We begin our spring semester today with our students in class. A new year makes me feel introspective; I can be a fierce critic and hardest on myself. Our grades are due by the end of the day for the report cards that will go home with the students later this week. Failure rates are evaluated, and it can be nerve-wracking to me when I see students choose to fail my class and excel in others. I do take it personally in an impersonal world of numbers, data, and trends. In my rose-colored musings, I want them to have the same intrinsic motivation I have to be successful and try their hardest. Because I do not have this lack of motivation in my professional life, I “don’t get it.”
I exercise regularly, so I have stamina to teach my young ones. I cook several meals at home for my family each week; however, I love having a Whataburger combo meal when the urge to do something easy strikes. Ugh! Am I showing the same lackadaisical pattern in my personal eating habits? Am I trying my hardest with my exercise program even though I walk faithfully each week? Am I asking myself to ignore what is best for my physical well-being while concentrating so much on the daily details of teaching? Do they have enough work to do?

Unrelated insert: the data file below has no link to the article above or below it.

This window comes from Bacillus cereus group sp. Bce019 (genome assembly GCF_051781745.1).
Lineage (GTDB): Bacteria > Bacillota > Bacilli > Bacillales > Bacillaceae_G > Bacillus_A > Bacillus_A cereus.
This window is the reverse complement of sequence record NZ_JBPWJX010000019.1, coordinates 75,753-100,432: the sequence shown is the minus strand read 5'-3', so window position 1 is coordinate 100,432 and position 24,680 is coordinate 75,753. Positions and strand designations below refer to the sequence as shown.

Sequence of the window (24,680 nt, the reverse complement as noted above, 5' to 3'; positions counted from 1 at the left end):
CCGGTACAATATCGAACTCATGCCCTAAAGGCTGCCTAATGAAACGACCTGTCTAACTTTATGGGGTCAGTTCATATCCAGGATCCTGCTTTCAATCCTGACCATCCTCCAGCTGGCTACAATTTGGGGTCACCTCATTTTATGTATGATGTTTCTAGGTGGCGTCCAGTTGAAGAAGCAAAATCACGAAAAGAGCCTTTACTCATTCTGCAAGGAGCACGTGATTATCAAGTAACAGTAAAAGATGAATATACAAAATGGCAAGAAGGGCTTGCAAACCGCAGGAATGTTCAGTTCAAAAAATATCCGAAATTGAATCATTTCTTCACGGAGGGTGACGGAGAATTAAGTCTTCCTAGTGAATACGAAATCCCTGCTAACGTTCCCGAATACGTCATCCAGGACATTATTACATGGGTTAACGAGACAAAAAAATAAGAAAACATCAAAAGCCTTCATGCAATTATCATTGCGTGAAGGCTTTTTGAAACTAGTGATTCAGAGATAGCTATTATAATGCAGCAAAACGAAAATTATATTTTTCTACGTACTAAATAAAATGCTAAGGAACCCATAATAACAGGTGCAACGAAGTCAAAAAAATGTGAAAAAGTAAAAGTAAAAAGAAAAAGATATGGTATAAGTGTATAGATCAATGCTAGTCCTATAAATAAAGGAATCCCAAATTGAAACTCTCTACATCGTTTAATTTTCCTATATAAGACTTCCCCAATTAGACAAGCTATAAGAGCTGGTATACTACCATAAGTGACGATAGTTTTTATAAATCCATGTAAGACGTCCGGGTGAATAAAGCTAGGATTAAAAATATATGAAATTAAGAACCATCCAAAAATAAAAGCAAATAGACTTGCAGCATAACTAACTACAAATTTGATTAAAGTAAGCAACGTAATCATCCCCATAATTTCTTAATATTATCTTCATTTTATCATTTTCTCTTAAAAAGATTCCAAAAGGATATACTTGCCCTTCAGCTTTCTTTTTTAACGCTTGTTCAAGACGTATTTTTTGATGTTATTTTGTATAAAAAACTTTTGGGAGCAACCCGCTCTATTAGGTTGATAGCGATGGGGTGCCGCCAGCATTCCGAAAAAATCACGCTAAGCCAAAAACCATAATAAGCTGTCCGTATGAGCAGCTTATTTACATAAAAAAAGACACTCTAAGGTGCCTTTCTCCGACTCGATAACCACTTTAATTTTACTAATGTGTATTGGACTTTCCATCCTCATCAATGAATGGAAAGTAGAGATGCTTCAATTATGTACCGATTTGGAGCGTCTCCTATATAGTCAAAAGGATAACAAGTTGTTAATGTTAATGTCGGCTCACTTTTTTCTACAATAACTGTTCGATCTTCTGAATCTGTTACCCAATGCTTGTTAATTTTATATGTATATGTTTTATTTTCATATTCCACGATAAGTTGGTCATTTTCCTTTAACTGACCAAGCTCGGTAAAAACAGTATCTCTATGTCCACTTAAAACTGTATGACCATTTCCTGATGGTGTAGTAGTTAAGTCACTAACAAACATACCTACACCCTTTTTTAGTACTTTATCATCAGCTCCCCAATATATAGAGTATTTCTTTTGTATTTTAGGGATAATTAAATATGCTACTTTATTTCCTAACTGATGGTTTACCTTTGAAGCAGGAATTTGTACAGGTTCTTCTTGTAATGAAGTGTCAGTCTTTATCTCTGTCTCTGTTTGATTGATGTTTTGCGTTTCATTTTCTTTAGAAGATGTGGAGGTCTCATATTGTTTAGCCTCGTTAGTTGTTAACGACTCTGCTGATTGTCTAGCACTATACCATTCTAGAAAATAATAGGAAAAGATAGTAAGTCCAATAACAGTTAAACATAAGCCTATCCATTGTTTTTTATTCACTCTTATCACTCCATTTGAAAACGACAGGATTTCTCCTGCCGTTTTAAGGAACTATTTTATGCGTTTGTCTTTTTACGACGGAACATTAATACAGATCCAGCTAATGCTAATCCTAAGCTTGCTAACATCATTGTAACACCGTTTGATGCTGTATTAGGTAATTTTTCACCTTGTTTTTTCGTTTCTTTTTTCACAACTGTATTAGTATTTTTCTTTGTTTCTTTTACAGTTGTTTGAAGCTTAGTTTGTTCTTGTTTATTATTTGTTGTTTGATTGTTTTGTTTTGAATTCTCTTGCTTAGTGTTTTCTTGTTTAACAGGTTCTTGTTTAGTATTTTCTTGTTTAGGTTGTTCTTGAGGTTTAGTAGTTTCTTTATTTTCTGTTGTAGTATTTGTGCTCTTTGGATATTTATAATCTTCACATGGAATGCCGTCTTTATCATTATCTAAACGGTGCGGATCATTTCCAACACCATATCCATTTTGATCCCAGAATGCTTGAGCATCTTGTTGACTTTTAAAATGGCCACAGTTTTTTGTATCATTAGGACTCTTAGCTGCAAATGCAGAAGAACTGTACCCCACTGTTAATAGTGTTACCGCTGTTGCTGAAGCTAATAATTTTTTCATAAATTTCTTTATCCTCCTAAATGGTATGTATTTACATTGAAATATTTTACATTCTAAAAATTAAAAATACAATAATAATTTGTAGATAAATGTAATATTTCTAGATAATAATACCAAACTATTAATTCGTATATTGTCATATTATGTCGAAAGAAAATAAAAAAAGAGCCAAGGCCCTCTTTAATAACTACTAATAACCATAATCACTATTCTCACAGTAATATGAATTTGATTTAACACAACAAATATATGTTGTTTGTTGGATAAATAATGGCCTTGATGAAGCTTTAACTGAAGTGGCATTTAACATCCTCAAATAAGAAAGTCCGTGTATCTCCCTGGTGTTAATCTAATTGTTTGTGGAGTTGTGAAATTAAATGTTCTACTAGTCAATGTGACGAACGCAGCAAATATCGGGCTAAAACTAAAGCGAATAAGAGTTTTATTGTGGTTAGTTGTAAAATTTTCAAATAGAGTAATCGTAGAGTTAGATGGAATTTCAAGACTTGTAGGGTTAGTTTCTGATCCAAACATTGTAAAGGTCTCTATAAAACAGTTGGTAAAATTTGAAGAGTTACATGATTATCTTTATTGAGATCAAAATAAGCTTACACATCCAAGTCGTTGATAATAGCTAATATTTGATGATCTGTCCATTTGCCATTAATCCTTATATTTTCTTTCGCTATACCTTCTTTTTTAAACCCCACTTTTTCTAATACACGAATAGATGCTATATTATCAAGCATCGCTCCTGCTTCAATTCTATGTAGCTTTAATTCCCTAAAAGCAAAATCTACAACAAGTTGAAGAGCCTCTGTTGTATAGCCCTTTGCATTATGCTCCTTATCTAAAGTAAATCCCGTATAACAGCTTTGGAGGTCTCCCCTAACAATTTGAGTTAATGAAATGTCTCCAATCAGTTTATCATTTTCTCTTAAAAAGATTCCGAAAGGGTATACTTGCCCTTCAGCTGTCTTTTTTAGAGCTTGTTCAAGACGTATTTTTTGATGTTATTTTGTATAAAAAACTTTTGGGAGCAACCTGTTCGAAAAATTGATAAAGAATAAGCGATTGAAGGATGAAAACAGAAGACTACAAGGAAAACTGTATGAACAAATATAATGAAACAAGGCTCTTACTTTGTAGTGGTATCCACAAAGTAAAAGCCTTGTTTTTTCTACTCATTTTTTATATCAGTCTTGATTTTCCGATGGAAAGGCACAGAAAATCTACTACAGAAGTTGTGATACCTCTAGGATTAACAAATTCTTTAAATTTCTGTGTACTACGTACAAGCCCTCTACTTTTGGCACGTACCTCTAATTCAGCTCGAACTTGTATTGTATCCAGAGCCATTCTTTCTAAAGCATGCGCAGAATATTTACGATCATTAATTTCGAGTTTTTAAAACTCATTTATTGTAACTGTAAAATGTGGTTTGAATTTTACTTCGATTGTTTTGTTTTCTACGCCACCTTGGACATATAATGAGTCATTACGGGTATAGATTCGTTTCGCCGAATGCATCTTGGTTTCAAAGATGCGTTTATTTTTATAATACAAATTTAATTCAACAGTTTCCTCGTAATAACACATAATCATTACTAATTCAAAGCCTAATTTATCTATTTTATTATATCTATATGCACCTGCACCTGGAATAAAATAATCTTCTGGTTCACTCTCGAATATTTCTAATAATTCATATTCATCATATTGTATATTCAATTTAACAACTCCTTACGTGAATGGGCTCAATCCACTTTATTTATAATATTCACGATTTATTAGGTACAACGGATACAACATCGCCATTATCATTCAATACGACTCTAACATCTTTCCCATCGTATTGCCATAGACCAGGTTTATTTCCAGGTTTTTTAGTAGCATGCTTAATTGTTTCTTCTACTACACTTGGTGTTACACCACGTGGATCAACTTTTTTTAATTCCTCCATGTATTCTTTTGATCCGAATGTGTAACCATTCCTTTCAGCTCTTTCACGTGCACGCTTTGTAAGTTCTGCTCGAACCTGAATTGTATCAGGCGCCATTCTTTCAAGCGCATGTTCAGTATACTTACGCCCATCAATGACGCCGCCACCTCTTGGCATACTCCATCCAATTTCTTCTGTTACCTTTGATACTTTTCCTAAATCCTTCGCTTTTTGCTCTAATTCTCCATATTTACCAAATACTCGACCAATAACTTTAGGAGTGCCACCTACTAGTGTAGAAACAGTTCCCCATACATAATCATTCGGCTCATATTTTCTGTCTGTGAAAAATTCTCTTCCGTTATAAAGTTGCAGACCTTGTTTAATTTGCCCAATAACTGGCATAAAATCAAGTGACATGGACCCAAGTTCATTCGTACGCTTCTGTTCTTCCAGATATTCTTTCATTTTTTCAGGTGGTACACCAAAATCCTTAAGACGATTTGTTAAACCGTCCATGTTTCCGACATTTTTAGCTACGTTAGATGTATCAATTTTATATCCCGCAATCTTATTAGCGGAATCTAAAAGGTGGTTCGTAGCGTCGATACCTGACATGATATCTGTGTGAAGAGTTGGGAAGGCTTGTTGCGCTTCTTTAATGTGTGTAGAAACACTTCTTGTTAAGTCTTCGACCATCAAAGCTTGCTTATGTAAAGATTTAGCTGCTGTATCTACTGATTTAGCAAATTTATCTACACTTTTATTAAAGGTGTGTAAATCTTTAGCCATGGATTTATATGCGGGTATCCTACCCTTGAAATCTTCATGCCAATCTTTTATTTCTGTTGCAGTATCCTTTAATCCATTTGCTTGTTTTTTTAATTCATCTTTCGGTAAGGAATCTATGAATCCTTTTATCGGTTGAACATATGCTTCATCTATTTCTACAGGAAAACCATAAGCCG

I can plan my menus before going grocery shopping so that I have the ingredients on hand to make nutritious meals. I can gradually incorporate running back into my routine. I haven’t any plans to run a half-marathon like my younger sister will later this year, but I will run at least one or two 5K races just to run them and have the satisfaction of completion. I will remind my young charges that the reward of finishing their work is to exercise their minds with a good book, do some journal writing, or complete a puzzle of some sorts. The reward is not to sit idly and stare into space. I believe idle hands are too quickly involved in mischief in a school setting. The caveat here is that I must make sure their materials are always readily available even when they choose not to come prepared.